The Canteen is a tribute to all things Jewish sleepaway camp. Hosted by the Foundation for Jewish Camp (FJC), this blog is written by campers, alumni, parents, and camp professionals and is a place to talk about parenting, camp fun, projects, crafts, recipes, and more – all tied back to Jewish holidays, traditions and, of course, camp!
Rabbi Avi Katz Orlow is the Director of Jewish Education at the Foundation for Jewish Camp.
Our oldest child has reached the age where he is eligible to go to overnight camp for the first time, and we have been giving a lot of thought as to when would be the right time for a child to leave home. We know firsthand that camp is an amazing utopia where 24/7 joyous Judaism is the expectation, but it is normal to think about when the right age to expose our children to a new loving community outside their home and family is.
Conversely, I’ve found we are not as thorough when it comes to judging when to expose our children to some other important life lessons and experiences. Like many other children, my kids learned about the story of Esther in preparation for Purim. A few years ago, when my eldest was in kindergarten, he shared with me what he had learned about this ancient holiday. Haman’s punishment for attempting genocide was to walk behind Mordechai, who was riding on the royal horse, and pick up the poop. He added with a smile that this was his favorite part of the story.
This year on , like every other year, I will try to fulfill the commandment to mistake the blessing of Mordechai with the curse of Haman – the only day of the year on which we are commanded to not differentiate between good and evil. But truthfully, while Purim is clearly a story of survival and joy, it is told against the backdrop of hate and anti-Semitism. Unfortunately in our society, a presence of “evil” or hate is expected; Haman is a stock character in our history. As the adage goes, “What is the definition of an anti-Semite? It is someone who hates Jews more than they are supposed to.” It is astounding to realize that the expectation of anti-Semitism has made us fulfill the commandment of mixing up Mordechai and Haman all year-long.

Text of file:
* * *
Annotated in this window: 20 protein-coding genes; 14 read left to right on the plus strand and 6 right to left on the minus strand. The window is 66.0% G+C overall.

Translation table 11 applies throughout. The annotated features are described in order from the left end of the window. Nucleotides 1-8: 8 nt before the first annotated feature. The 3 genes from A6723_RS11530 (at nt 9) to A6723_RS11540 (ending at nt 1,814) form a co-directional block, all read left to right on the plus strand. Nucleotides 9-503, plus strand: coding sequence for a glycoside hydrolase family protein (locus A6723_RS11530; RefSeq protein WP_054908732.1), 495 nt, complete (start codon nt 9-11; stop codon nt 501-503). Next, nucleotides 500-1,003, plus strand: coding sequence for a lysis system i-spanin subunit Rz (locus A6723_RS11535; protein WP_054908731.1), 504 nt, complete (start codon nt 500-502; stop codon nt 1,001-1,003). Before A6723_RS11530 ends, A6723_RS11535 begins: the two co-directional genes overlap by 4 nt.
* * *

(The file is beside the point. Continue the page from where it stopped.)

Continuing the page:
I am thankful that my young son was not yet taught of Haman and his sons being put to death. But, what is the right age to tell your child about the history and existence of anti-Semitism? It is a curse to think that anti-Semitism is a normal part of our world. It is a blessing to live in an environment like Jewish camp that loves you and cherishes and celebrates your identity. It’s common to sit down to discuss the appropriate age to send one’s child to summer camp for the first time. But if we are willing to put such thought into whether they are ready to enter a new community- a community that will provide them with love, independence, pride, skills, and fun- shouldn’t we give at least as much thought to when and how to expose our children to the reality of and presence of anti-Semitism in our history?
We live in a time of freedom, but we can never forget that this freedom comes at a price. We need to make sure the confusion of Purim is the exception and not the rule. It scares me to think that my children might grow up without strong memories of knowing a survivor of the
, (Holocaust). How will they understand the horrors of anti-Semitism without trivializing it? We need to confront the idea of evil with our children beyond making bad people “pick up the poop.”
Pronounced: PUR-im, the Feast of Lots, Origin: Hebrew, a joyous holiday that recounts the saving of the Jews from a threatened massacre during the Persian period.